Thursday, August 30, 2012

Peppers "Real Food" Eating- on a Budget

I wish I could pick which 12 top the dirty dozen.  If I could, you had better believe peppers would not be on it.  We love peppers around here.  Not a day goes by that a pepper doesn't appear in one of our meals or snacks so when I realized they were something we were going to buy organically, I began to panic a little.  I don't know when the last time was that you priced an organic pepper, but at my local grocery store they are right around $4 for one.  I find it really difficult, if not impossible, to bring myself to spend that on a tiny little pepper.  The time had come to search for a frugal solution. 

In Season-  As much as I would love to have my own garden, I do not, so the next best solution for us is our local Farmer's Market.   To technically have the "Certified Organic" stamp of approval,  a farmer has to pay a fee. Many of the small, independent farms don't have the means to do so, but are practicing "organic" methods so in theory, you are getting an organic product.  Of course, not all the produce at a farmer's market would be considered organic so don't be afraid to ask.  Most farmers are more than willing to share the information with you.  Plus, you are "shaking the hands that feed you."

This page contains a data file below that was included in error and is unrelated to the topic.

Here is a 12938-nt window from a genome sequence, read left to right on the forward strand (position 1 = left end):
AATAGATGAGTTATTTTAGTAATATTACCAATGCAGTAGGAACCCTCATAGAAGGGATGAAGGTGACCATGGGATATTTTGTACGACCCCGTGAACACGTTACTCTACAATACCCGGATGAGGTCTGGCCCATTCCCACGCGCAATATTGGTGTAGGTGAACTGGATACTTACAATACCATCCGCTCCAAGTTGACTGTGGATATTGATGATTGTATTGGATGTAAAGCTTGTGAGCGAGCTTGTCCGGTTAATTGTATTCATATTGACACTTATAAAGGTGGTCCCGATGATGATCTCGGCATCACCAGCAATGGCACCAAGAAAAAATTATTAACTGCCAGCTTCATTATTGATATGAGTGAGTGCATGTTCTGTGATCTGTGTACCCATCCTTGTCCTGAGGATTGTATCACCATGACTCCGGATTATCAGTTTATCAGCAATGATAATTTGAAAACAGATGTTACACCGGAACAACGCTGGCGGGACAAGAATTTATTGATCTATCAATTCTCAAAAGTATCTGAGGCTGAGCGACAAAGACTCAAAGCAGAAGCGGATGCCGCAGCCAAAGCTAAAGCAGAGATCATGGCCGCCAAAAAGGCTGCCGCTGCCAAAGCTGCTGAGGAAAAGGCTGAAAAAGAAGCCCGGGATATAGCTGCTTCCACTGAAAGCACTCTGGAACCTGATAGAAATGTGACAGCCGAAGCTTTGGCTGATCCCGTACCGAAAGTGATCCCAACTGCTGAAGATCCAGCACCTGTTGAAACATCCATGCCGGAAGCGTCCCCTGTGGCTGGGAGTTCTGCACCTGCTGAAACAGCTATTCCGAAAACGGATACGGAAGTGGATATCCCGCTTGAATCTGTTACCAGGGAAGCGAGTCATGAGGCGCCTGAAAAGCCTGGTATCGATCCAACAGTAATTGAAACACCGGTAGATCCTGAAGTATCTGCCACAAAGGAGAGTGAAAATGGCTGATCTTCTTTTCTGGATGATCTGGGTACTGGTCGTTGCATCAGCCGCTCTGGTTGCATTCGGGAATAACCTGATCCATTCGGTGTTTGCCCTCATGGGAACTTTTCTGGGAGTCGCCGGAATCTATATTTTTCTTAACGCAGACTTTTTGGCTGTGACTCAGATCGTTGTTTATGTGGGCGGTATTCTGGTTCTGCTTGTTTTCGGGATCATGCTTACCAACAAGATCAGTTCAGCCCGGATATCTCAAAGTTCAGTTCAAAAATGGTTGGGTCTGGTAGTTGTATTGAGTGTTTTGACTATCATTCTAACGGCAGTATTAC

Out of Season-  We have decided we will not be spending $4 on a pepper out of season so I have been busy freezing peppers for the winter.  It's an investment of time now, but I am looking forward to pulling a bag of pre-sliced peppers out of the freezer come winter.  I will not lie to you and pretend that a frozen pepper has the same property values as a fresh pepper.  A pepper that has been frozen tends to take on a soft, almost mushy texture. Luckily, most of the peppers we eat in the winter will be in something so you will likely not even notice the difference.  The good news is, from a nutritional standpoint, you are still doing pretty well with a frozen pepper. Especially considering produce from the grocery store in the middle of winter is often shipped long distances and tends to loose much of it's nutrients before it reaches the store.

This year, I really lucked out and was able to buy all of my peppers for the winter from a local Amish grocery store.  They were home grown, chemical free, and dirt cheap.  I walked away with 43 peppers for $14.  That is about 33 cents a pepper!  Had I purchased them all organically throughout the winter, I would have spent around $172.
I was so thankful for my food processor and the handy attachments that came with it.  It saved me a ton of time and effort! 

There is really no trick to freezing them.  First I washed them, dried them, and cut out the stem and core.  From there I cut them according to the recipes I plan to use them in and measured accordingly.  It did take me all day and my kitchen needed a good scrubbing after, but it was well worth the savings in my opinion.  Bring on the snow....  did I just say that out loud?...
Ready for the Freezer!
A nice addition for our compost bin. 

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